Was snowboarding more or less creative back in the day?

Definitely those guys were way more creative in the sense that they were creating the whole sport. Every single thing that they came up with was a new thing, maybe even in the whole of action sports. Skateboarding was evolving, surfing was evolving, and snowboarders were doing tricks that maybe nobody had done and maybe on spots that nobody had even seen. So those guys were definitely the pioneers of it all. Nowadays, because of the whole overload and the way the world works with communication you need to be more creative to stand out. Everything is done and shown straight away, so to be that guy doing it different needs maybe more creativity than 10 years ago.

Is it going in the right direction right now?

I feel that snowboarding’s never going in the wrong direction because it’s an insane sport, obviously, but I feel that the contests for a while maybe were a bit limited, so now they’re figuring out that they need to change it up because a little boring. But the filming scene, the backcountry scene, the street… all this is getting more and more creative. Different grabs, crazy new tricks, and I think that’s definitely going in the right direction. The internet, the whole instant filming, also opened up the chance for people to ride different and still get recognised and appreciated for it.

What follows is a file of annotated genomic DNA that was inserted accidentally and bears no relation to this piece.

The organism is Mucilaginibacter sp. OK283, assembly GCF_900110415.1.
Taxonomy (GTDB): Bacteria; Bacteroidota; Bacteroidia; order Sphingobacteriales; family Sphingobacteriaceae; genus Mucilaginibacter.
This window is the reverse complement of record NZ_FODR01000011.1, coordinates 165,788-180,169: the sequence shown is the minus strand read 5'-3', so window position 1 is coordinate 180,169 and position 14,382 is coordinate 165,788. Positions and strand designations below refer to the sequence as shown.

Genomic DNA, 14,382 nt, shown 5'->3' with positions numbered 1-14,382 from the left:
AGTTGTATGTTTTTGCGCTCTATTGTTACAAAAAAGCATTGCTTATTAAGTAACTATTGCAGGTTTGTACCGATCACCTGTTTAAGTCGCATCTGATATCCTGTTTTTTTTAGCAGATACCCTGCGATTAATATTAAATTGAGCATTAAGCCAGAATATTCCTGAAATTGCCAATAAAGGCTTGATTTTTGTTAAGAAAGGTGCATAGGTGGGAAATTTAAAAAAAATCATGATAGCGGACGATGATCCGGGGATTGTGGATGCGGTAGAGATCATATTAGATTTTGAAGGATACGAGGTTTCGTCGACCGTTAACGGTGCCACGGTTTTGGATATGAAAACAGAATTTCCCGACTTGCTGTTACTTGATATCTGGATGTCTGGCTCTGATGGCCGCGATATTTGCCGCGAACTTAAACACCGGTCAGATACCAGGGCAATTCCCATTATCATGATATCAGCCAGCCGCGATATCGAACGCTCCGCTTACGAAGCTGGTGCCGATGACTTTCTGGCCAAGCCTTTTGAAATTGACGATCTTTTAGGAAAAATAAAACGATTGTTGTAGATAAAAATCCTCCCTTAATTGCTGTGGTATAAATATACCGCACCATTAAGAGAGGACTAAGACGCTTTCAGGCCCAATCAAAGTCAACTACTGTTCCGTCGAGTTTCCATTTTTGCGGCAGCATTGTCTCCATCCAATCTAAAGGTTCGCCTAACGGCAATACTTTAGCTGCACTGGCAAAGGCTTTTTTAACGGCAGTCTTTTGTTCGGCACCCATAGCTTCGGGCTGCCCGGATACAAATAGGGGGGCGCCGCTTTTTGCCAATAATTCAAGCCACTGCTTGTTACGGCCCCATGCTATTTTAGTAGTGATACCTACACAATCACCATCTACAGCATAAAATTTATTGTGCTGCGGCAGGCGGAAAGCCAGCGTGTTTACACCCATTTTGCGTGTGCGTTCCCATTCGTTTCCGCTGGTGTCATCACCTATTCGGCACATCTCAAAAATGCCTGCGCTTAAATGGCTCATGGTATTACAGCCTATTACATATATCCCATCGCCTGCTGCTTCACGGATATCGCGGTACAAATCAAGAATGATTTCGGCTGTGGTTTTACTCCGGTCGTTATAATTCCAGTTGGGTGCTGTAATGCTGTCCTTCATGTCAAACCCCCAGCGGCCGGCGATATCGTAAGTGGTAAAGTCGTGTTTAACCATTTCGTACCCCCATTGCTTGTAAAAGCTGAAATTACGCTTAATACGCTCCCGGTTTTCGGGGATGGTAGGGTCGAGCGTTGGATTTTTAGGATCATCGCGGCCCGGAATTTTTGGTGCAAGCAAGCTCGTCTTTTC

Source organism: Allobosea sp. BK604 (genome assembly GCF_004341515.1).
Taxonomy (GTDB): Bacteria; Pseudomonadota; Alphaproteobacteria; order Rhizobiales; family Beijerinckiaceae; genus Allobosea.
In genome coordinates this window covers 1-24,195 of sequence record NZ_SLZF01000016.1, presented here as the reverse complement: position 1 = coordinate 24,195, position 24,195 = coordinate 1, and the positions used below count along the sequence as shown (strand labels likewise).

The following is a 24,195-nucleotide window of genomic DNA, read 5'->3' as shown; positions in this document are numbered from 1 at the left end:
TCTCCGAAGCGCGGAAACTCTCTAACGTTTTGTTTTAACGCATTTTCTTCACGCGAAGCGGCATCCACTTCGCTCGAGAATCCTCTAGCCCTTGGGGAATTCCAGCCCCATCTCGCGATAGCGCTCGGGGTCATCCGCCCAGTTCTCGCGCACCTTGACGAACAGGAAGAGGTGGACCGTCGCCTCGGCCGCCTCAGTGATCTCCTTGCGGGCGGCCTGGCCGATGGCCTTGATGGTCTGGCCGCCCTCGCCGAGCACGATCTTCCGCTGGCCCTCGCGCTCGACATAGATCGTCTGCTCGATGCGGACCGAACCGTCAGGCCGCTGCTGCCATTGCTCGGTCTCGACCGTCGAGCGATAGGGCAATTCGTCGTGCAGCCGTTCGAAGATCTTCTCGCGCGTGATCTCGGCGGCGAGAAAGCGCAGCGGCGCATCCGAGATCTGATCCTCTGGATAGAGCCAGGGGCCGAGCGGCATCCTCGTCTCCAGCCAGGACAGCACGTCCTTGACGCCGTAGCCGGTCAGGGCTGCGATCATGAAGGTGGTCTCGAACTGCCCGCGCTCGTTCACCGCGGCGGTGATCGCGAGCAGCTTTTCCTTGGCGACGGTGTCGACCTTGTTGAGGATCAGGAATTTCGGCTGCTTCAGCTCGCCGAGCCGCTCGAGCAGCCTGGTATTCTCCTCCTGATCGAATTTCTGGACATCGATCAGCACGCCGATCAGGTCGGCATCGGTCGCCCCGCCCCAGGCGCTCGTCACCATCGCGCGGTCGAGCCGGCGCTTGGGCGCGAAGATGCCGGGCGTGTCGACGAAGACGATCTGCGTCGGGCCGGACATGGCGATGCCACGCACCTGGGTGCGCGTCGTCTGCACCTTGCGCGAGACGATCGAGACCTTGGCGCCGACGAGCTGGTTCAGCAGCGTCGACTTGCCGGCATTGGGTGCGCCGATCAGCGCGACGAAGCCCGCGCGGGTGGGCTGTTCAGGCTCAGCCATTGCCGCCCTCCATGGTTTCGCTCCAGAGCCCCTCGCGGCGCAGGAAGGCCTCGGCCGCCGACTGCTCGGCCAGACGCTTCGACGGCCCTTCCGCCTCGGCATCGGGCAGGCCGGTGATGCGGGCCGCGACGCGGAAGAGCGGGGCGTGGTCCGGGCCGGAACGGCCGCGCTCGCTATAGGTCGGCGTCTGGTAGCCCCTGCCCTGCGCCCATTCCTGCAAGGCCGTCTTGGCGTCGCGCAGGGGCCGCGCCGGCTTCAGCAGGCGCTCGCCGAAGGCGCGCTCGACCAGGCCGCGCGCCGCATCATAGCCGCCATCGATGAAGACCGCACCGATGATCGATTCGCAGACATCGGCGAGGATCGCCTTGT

Mob shred!

Like Marcus Kleveland…

Exactly! That’s what I’m talking about. Maybe that stuff off the knuckle, a couple of years ago when you would do it, it would never end up in your video part – people would be like ‘oh damn, that’s just off the knuckle and we’re trying to go as big as we can…’ Now, you post it up and you actually see the response of the people straight away. That’s pretty sick. It opens it up – even stuff like that can be appreciated, even more than the other things.

“So we always had the freedom to express ourselves, be ourselves, instead of being in this team where people would push us down and make us do shit the way they wanted us to.”

Why is creativity in snowboarding so important?

Like I said, it gives you freedom. If we have that we have it all. Fuck, the only reason why I got into snowboarding was because I was doing basketball and the coach kept giving me shit. I was like ‘what the fuck? this is not even fun for me anymore, and all of a sudden I got into skating where nobody ever gave a fuck what I was doing and I could do whatever. And then I got into snowboarding and it was even better, because I had snow right out of my window and I could just do whatever, and then we went to contests and could do whatever again. So we always had the freedom to express ourselves, be ourselves, instead of being in this team where people would push us down and make us do shit the way they wanted us to. That’s the whole problem with having these millions of coaches in snowboarding now – they’re just creating robots or a replica of what they think snowboarding is. And that’s kinda wrong. Do it the way you want to do it.